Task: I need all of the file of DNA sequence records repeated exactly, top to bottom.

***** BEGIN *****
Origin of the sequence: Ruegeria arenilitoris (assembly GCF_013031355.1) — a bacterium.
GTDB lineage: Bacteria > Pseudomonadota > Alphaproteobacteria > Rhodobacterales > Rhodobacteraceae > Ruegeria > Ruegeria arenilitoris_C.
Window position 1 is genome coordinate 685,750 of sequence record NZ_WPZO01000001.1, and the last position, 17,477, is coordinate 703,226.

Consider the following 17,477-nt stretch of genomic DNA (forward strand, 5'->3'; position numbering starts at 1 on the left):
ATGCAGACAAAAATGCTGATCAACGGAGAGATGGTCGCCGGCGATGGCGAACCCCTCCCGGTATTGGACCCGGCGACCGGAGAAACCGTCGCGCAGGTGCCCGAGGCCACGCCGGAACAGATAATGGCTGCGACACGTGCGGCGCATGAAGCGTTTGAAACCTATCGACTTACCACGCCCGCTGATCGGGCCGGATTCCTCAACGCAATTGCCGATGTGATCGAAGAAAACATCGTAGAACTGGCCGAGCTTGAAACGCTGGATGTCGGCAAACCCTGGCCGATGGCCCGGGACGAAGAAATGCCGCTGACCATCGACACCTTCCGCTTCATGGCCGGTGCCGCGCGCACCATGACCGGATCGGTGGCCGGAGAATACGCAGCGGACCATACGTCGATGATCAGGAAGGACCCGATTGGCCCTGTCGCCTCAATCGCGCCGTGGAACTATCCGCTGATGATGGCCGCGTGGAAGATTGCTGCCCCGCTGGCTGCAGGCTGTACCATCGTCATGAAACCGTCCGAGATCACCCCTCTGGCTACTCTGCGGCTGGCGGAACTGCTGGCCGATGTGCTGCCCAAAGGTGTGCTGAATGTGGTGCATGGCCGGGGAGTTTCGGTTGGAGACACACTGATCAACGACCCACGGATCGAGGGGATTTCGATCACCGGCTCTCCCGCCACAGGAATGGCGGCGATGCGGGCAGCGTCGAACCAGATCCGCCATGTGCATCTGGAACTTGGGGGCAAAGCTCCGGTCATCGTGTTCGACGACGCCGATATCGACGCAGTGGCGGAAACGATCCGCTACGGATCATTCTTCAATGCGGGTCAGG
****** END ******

Origin of the sequence: Ruegeria arenilitoris (assembly GCF_013031355.1) — a bacterium.
GTDB lineage: Bacteria > Pseudomonadota > Alphaproteobacteria > Rhodobacterales > Rhodobacteraceae > Ruegeria > Ruegeria arenilitoris_C.
Window position 1 is genome coordinate 685,750 of sequence record NZ_WPZO01000001.1, and the last position, 17,477, is coordinate 703,226.

Consider the following 17,477-nt stretch of genomic DNA (forward strand, 5'->3'; position numbering starts at 1 on the left):
ATGCAGACAAAAATGCTGATCAACGGAGAGATGGTCGCCGGCGATGGCGAACCCCTCCCGGTATTGGACCCGGCGACCGGAGAAACCGTCGCGCAGGTGCCCGAGGCCACGCCGGAACAGATAATGGCTGCGACACGTGCGGCGCATGAAGCGTTTGAAACCTATCGACTTACCACGCCCGCTGATCGGGCCGGATTCCTCAACGCAATTGCCGATGTGATCGAAGAAAACATCGTAGAACTGGCCGAGCTTGAAACGCTGGATGTCGGCAAACCCTGGCCGATGGCCCGGGACGAAGAAATGCCGCTGACCATCGACACCTTCCGCTTCATGGCCGGTGCCGCGCGCACCATGACCGGATCGGTGGCCGGAGAATACGCAGCGGACCATACGTCGATGATCAGGAAGGACCCGATTGGCCCTGTCGCCTCAATCGCGCCGTGGAACTATCCGCTGATGATGGCCGCGTGGAAGATTGCTGCCCCGCTGGCTGCAGGCTGTACCATCGTCATGAAACCGTCCGAGATCACCCCTCTGGCTACTCTGCGGCTGGCGGAACTGCTGGCCGATGTGCTGCCCAAAGGTGTGCTGAATGTGGTGCATGGCCGGGGAGTTTCGGTTGGAGACACACTGATCAACGACCCACGGATCGAGGGGATTTCGATCACCGGCTCTCCCGCCACAGGAATGGCGGCGATGCGGGCAGCGTCGAACCAGATCCGCCATGTGCATCTGGAACTTGGGGGCAAAGCTCCGGTCATCGTGTTCGACGACGCCGATATCGACGCAGTGGCGGAAACGATCCGCTACGGATCATTCTTCAATGCGGGTCAGG